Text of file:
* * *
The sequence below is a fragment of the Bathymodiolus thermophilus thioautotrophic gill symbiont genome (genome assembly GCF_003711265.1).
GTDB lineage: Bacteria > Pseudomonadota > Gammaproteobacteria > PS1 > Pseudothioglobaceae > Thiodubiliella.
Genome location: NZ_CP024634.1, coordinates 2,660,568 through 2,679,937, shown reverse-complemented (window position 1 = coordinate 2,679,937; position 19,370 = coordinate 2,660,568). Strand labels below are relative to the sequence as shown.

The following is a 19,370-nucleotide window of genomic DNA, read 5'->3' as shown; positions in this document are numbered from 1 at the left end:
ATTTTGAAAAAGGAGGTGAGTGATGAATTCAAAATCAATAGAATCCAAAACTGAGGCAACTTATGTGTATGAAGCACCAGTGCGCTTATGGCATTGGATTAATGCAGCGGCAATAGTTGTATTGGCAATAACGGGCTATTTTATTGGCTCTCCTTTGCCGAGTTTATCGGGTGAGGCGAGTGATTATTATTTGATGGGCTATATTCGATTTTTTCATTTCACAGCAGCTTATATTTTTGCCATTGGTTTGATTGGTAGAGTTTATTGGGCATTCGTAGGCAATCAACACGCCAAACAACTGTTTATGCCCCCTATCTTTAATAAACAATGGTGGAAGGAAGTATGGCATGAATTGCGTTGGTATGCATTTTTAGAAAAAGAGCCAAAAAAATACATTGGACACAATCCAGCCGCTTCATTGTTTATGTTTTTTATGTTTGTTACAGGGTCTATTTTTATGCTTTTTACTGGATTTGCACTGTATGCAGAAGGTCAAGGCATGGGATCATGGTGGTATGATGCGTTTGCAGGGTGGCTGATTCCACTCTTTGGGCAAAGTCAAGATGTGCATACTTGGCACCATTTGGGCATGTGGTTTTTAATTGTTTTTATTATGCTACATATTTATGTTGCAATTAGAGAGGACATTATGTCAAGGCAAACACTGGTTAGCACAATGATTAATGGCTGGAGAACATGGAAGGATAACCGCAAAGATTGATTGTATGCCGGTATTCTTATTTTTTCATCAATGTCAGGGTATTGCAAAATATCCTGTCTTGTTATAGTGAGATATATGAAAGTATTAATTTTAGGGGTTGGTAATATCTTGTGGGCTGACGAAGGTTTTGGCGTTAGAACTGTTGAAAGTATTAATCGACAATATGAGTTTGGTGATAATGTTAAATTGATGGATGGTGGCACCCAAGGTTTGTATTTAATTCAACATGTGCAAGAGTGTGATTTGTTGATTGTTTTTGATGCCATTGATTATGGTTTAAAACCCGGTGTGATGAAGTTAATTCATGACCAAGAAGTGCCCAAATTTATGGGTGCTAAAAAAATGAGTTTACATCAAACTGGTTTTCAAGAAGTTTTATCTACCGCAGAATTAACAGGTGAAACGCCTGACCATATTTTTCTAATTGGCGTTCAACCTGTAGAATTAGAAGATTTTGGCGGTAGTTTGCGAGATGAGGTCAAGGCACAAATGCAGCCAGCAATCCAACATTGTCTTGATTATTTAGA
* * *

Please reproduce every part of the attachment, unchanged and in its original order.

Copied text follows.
The sequence below is a fragment of the Bathymodiolus thermophilus thioautotrophic gill symbiont genome (genome assembly GCF_003711265.1).
GTDB lineage: Bacteria > Pseudomonadota > Gammaproteobacteria > PS1 > Pseudothioglobaceae > Thiodubiliella.
Genome location: NZ_CP024634.1, coordinates 2,660,568 through 2,679,937, shown reverse-complemented (window position 1 = coordinate 2,679,937; position 19,370 = coordinate 2,660,568). Strand labels below are relative to the sequence as shown.

The following is a 19,370-nucleotide window of genomic DNA, read 5'->3' as shown; positions in this document are numbered from 1 at the left end:
ATTTTGAAAAAGGAGGTGAGTGATGAATTCAAAATCAATAGAATCCAAAACTGAGGCAACTTATGTGTATGAAGCACCAGTGCGCTTATGGCATTGGATTAATGCAGCGGCAATAGTTGTATTGGCAATAACGGGCTATTTTATTGGCTCTCCTTTGCCGAGTTTATCGGGTGAGGCGAGTGATTATTATTTGATGGGCTATATTCGATTTTTTCATTTCACAGCAGCTTATATTTTTGCCATTGGTTTGATTGGTAGAGTTTATTGGGCATTCGTAGGCAATCAACACGCCAAACAACTGTTTATGCCCCCTATCTTTAATAAACAATGGTGGAAGGAAGTATGGCATGAATTGCGTTGGTATGCATTTTTAGAAAAAGAGCCAAAAAAATACATTGGACACAATCCAGCCGCTTCATTGTTTATGTTTTTTATGTTTGTTACAGGGTCTATTTTTATGCTTTTTACTGGATTTGCACTGTATGCAGAAGGTCAAGGCATGGGATCATGGTGGTATGATGCGTTTGCAGGGTGGCTGATTCCACTCTTTGGGCAAAGTCAAGATGTGCATACTTGGCACCATTTGGGCATGTGGTTTTTAATTGTTTTTATTATGCTACATATTTATGTTGCAATTAGAGAGGACATTATGTCAAGGCAAACACTGGTTAGCACAATGATTAATGGCTGGAGAACATGGAAGGATAACCGCAAAGATTGATTGTATGCCGGTATTCTTATTTTTTCATCAATGTCAGGGTATTGCAAAATATCCTGTCTTGTTATAGTGAGATATATGAAAGTATTAATTTTAGGGGTTGGTAATATCTTGTGGGCTGACGAAGGTTTTGGCGTTAGAACTGTTGAAAGTATTAATCGACAATATGAGTTTGGTGATAATGTTAAATTGATGGATGGTGGCACCCAAGGTTTGTATTTAATTCAACATGTGCAAGAGTGTGATTTGTTGATTGTTTTTGATGCCATTGATTATGGTTTAAAACCCGGTGTGATGAAGTTAATTCATGACCAAGAAGTGCCCAAATTTATGGGTGCTAAAAAAATGAGTTTACATCAAACTGGTTTTCAAGAAGTTTTATCTACCGCAGAATTAACAGGTGAAACGCCTGACCATATTTTTCTAATTGGCGTTCAACCTGTAGAATTAGAAGATTTTGGCGGTAGTTTGCGAGATGAGGTCAAGGCACAAATGCAGCCAGCAATCCAACATTGTCTTGATTATTTAGA